But they’re environmentalists now! If you pay them money they’ll provide marketing materials showing you are too!

Yay for capitalism! Yay for disingenuous marketing! Yay for getting in bed with bad actors in the quest for positive PR!

Kelly's Wave from Kelly Slater Wave Company on Vimeo.

Blood Feud: What Youth vs Captions!

“Surf captions are officially dead!” and “Fuck a caption!”

Bold opinion is such a rare commodity in our world of “safe spaces” “micro-aggressions” and “trigger warnings.”

Who knew that one day cartoonists would be gunned down in their offices and other cartoonists would defend the killings as the result of ‘em “punching down”?

We’ve become so pompous and solemn and dull, don’t you think? College students are so terrified of confronting ideas and so unable to cope with even literary classics, The Great Gatsby now comes with a warning: (Trigger: suicide, domestic abuse and graphic violence).

Everyone else is finding hunks of racism, sexism, homophobia and Islamophobia (but curiously not the more virulent anti-semitism) and white privilege in their corn flakes each morning.

And surfing magazines, of which I’ve been a part of, one way or the other, for longer than I’d ever admit, take this piety to new levels. Which makes ’em ripe for satire and for criticism.

So I always light up a little when I see, read, someone having a bit of a swing at the status quo.

What Youth, the magazine started five years ago by most of the key players of Surfing magazine and the filmmaker Kai Neville, gave it to Surfer and Surfing magazines yesterday, on their crummy choice of photos. To Surfer, What Youth‘s editor Travis Ferré wrote:

“Please, we all deserve better from you. Surfers, editors, photographers, followers. This is our lives and just because you’re trying to appease a mil worth of followers, remember when you post something like this you make us all look like kooks. So please, stop it. Sincerely, What Youth.”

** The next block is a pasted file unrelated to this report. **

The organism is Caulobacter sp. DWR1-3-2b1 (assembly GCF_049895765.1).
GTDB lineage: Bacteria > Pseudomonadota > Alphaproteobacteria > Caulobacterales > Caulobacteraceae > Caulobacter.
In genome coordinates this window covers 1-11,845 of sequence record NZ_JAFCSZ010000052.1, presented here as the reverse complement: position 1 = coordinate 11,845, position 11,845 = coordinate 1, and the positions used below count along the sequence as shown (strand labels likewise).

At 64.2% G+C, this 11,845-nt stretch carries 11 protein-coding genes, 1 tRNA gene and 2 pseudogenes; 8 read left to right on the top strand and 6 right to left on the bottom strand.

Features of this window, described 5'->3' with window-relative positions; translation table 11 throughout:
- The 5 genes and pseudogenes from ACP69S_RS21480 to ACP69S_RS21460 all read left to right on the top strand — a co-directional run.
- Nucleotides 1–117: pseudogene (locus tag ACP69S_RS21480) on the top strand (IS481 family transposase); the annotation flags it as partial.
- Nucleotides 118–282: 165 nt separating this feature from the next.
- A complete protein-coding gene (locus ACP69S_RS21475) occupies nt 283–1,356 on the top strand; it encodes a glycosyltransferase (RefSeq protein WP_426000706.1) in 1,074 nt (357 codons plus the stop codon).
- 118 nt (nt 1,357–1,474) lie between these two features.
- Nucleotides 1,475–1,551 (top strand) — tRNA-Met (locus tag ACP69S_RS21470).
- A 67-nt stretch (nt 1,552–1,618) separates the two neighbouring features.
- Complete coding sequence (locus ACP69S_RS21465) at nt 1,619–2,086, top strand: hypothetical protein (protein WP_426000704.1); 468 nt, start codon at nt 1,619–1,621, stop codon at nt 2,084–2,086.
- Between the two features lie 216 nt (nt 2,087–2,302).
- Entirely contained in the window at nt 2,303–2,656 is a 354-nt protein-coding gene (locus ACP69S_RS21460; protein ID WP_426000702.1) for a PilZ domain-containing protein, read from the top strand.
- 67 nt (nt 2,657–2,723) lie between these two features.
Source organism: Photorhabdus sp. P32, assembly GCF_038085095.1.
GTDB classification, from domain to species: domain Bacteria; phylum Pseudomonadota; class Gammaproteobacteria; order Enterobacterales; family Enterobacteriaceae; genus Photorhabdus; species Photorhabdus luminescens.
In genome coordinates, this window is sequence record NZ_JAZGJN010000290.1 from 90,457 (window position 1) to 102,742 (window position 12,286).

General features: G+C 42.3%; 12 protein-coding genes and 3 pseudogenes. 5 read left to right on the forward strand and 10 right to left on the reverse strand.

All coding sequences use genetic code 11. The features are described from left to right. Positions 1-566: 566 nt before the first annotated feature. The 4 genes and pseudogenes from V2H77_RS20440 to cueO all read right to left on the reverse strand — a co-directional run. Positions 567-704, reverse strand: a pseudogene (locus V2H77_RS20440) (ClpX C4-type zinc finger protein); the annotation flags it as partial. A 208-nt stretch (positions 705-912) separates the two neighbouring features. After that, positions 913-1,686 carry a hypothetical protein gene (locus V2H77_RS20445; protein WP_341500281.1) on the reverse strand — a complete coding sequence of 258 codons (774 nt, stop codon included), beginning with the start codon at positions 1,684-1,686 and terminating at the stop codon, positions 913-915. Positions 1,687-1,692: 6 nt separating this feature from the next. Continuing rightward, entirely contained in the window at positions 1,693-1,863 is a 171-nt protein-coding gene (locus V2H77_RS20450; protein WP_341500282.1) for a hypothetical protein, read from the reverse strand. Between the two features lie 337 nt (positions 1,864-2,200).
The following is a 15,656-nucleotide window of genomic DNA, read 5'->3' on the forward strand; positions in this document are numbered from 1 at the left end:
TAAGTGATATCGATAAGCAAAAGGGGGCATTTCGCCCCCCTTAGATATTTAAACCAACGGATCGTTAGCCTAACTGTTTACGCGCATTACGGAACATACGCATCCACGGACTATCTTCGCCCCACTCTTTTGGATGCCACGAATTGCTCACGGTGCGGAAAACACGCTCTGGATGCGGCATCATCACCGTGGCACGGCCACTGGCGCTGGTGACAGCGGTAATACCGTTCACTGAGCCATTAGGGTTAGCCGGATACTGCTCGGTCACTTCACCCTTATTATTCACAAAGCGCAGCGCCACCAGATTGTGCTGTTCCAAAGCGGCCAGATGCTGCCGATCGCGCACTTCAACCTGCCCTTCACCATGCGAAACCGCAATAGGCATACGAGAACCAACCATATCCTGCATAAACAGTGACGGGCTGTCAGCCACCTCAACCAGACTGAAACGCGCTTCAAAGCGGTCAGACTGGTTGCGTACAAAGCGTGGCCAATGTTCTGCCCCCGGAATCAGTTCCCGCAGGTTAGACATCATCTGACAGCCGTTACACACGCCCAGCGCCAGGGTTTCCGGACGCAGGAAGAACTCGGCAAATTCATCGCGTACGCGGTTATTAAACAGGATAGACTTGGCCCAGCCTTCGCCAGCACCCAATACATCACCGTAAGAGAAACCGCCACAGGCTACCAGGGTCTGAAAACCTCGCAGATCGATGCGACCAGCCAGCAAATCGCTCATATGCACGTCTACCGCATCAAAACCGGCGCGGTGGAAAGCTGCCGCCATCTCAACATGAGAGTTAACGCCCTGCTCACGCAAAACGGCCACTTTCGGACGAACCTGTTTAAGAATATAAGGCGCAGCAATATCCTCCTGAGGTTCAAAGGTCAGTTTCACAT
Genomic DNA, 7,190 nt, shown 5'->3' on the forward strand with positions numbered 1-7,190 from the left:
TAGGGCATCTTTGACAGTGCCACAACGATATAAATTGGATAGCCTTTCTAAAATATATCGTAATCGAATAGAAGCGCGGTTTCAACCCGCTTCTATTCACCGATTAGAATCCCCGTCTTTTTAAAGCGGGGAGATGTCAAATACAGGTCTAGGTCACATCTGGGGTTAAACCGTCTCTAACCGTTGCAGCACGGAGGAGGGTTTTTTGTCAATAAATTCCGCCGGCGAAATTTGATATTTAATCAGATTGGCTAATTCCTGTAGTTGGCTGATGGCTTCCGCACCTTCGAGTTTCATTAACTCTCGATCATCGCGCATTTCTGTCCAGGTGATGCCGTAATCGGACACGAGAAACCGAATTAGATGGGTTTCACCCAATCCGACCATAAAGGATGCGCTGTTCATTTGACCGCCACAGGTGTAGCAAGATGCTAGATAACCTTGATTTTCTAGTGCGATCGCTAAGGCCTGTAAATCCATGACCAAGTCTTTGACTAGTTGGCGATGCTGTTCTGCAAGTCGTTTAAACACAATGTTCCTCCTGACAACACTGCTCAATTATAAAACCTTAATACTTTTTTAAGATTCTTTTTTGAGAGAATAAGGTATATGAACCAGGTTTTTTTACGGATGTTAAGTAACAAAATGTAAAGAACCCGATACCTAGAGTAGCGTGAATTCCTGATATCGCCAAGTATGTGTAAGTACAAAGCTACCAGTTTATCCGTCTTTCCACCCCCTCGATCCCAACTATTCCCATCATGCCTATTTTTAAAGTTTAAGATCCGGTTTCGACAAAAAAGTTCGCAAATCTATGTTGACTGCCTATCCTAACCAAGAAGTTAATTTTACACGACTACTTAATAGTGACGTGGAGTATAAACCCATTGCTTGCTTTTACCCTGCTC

Today, What Youth is going after captions, the usually meaningless trope that goes under photos in those spreads.

“Surf photo captions are officially dead. Let’s reinvent them together. Surf photo captions suck because they’re easy to write instead of great to read. They’re designed for the supplier instead of the consumer. And it’s time to fix them. How can we redesign the surf photo caption? What could improve or replace it?”

It’s a good question. I haven’t seen a print mag in a while, but one relatively prestigious title I did find, ran the following captions:

“All smiles inside the world’s deadliest wave. Teahupoo.”

“Hard to believe something so beautiful could be so deadly. Teahupoo.”

One What Youth follower had barely read the Instagram screed before he started waving his pitchfork.

“WY is punk rock as fuck. Fuck a caption, don’t conform.”

My philosophy at Stab, although not always followed to the letter, as some days the lethargy would claw at my fingers and refuse any industry, was that any significant photo had to feature a quote from the surfer and the photographer.

For one week out of every six-week production cycle, I’d sit there and call both participants, chasing top 10 surfers around the world for a three-minute interview. More than once, Joel or Kelly or whomever would hear the silence at my end and ask, “Is that all you want?”

Did anyone care? Did anyone read? Who knows?

Maybe captions are unnecessary. At least they are according to this guy:

“Honestly, captions don’t matter that much, as long as it says who the surfer is, and who took the picture, and maybe where their surfing if it’s not like a secret spot. The main thing is the picture…”

And you? Do you care?